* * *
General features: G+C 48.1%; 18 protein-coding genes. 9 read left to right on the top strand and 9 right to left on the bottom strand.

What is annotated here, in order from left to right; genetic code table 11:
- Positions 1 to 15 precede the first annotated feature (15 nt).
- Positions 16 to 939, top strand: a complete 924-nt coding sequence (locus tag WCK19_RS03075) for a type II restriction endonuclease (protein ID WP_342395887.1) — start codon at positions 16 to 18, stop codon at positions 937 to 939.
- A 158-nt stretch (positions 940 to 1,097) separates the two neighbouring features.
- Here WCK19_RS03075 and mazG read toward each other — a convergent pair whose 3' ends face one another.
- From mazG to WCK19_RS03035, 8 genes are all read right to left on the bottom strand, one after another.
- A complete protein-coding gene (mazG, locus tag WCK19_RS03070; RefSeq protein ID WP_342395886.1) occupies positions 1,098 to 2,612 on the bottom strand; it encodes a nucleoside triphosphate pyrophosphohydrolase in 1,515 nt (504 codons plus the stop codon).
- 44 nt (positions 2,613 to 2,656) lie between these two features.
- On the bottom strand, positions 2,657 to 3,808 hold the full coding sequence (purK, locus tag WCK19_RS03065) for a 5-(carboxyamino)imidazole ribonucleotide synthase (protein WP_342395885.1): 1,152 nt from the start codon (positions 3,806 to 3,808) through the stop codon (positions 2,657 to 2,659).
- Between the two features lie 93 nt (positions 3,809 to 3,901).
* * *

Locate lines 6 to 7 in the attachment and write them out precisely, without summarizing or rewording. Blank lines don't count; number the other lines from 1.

- Here WCK19_RS03075 and mazG read toward each other — a convergent pair whose 3' ends face one another.
- From mazG to WCK19_RS03035, 8 genes are all read right to left on the bottom strand, one after another.